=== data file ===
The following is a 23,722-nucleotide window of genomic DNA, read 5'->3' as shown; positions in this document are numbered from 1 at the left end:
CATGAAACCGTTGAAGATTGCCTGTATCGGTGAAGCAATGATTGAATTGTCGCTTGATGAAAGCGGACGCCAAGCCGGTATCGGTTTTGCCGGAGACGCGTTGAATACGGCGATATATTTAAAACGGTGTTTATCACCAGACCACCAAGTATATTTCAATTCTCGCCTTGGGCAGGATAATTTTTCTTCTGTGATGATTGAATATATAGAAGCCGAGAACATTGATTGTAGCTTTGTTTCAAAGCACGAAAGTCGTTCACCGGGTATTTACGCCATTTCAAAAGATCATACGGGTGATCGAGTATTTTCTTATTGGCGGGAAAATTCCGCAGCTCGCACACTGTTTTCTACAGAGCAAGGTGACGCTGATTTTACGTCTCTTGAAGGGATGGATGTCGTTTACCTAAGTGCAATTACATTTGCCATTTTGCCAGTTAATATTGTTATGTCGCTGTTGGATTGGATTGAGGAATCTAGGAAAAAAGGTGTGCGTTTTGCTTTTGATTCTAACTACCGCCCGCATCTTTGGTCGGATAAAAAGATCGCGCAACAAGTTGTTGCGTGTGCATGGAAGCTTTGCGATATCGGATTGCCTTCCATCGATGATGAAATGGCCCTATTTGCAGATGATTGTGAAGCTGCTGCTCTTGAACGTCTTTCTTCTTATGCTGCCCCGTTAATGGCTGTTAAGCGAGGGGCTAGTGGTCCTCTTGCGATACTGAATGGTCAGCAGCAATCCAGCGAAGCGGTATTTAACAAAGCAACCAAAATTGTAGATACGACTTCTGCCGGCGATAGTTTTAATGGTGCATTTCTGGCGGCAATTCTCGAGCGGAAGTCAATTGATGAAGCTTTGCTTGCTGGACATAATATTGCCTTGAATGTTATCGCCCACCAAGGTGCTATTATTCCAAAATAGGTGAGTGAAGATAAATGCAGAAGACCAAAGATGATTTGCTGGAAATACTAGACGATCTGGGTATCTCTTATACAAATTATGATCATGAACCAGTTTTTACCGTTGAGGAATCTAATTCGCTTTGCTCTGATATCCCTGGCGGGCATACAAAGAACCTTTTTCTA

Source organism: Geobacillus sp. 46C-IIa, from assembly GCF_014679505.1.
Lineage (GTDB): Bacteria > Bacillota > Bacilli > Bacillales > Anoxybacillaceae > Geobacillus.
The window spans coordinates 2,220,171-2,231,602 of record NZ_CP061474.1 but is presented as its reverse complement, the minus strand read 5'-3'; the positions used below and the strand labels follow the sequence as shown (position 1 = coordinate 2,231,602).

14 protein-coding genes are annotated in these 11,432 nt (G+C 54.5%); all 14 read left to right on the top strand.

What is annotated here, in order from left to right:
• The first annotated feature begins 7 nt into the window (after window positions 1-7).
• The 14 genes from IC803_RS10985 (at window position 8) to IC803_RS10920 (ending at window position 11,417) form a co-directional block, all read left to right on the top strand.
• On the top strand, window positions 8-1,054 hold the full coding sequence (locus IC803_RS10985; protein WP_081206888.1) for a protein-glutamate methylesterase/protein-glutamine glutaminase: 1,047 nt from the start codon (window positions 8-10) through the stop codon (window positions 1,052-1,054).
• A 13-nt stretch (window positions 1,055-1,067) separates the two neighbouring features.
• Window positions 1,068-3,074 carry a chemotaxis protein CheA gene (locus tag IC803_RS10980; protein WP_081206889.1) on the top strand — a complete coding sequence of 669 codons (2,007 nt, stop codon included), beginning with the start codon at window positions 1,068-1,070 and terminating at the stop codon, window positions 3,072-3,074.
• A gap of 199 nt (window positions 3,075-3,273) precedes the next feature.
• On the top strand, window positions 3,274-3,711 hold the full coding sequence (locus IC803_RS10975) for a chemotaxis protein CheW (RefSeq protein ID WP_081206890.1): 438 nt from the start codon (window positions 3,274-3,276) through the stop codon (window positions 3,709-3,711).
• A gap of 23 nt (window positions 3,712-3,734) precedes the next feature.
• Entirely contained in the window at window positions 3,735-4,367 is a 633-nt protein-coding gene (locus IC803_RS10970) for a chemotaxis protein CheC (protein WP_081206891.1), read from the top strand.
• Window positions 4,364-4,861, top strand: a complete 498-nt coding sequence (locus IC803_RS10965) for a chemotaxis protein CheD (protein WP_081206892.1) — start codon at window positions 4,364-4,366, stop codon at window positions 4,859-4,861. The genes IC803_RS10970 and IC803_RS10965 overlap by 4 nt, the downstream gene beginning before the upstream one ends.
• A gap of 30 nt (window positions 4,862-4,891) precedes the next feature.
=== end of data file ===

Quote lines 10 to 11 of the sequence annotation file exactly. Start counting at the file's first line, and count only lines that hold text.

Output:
• On the top strand, window positions 8-1,054 hold the full coding sequence (locus IC803_RS10985; protein WP_081206888.1) for a protein-glutamate methylesterase/protein-glutamine glutaminase: 1,047 nt from the start codon (window positions 8-10) through the stop codon (window positions 1,052-1,054).
• A 13-nt stretch (window positions 1,055-1,067) separates the two neighbouring features.